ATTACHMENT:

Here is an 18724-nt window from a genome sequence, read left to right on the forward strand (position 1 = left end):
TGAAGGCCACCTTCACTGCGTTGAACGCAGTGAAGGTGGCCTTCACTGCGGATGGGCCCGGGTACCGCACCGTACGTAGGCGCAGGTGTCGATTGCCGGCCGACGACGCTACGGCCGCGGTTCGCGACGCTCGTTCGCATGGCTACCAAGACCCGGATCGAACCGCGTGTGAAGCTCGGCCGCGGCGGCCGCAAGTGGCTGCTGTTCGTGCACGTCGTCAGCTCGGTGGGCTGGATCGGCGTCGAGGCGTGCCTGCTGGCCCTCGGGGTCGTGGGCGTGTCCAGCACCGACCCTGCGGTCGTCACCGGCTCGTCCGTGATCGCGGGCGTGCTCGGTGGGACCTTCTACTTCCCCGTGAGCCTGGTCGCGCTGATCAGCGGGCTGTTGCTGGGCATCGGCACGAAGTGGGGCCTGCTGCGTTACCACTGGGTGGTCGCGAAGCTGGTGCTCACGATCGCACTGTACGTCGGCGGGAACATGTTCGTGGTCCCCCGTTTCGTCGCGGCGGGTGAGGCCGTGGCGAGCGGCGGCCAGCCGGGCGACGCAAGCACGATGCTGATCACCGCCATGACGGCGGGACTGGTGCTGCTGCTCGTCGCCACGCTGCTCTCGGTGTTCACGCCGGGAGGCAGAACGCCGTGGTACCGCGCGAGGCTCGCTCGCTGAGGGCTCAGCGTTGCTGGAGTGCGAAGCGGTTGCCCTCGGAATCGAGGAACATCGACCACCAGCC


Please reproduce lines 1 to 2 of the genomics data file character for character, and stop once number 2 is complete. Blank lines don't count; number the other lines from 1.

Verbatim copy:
Here is an 18724-nt window from a genome sequence, read left to right on the forward strand (position 1 = left end):
TGAAGGCCACCTTCACTGCGTTGAACGCAGTGAAGGTGGCCTTCACTGCGGATGGGCCCGGGTACCGCACCGTACGTAGGCGCAGGTGTCGATTGCCGGCCGACGACGCTACGGCCGCGGTTCGCGACGCTCGTTCGCATGGCTACCAAGACCCGGATCGAACCGCGTGTGAAGCTCGGCCGCGGCGGCCGCAAGTGGCTGCTGTTCGTGCACGTCGTCAGCTCGGTGGGCTGGATCGGCGTCGAGGCGTGCCTGCTGGCCCTCGGGGTCGTGGGCGTGTCCAGCACCGACCCTGCGGTCGTCACCGGCTCGTCCGTGATCGCGGGCGTGCTCGGTGGGACCTTCTACTTCCCCGTGAGCCTGGTCGCGCTGATCAGCGGGCTGTTGCTGGGCATCGGCACGAAGTGGGGCCTGCTGCGTTACCACTGGGTGGTCGCGAAGCTGGTGCTCACGATCGCACTGTACGTCGGCGGGAACATGTTCGTGGTCCCCCGTTTCGTCGCGGCGGGTGAGGCCGTGGCGAGCGGCGGCCAGCCGGGCGACGCAAGCACGATGCTGATCACCGCCATGACGGCGGGACTGGTGCTGCTGCTCGTCGCCACGCTGCTCTCGGTGTTCACGCCGGGAGGCAGAACGCCGTGGTACCGCGCGAGGCTCGCTCGCTGAGGGCTCAGCGTTGCTGGAGTGCGAAGCGGTTGCCCTCGGAATCGAGGAACATCGACCACCAGCC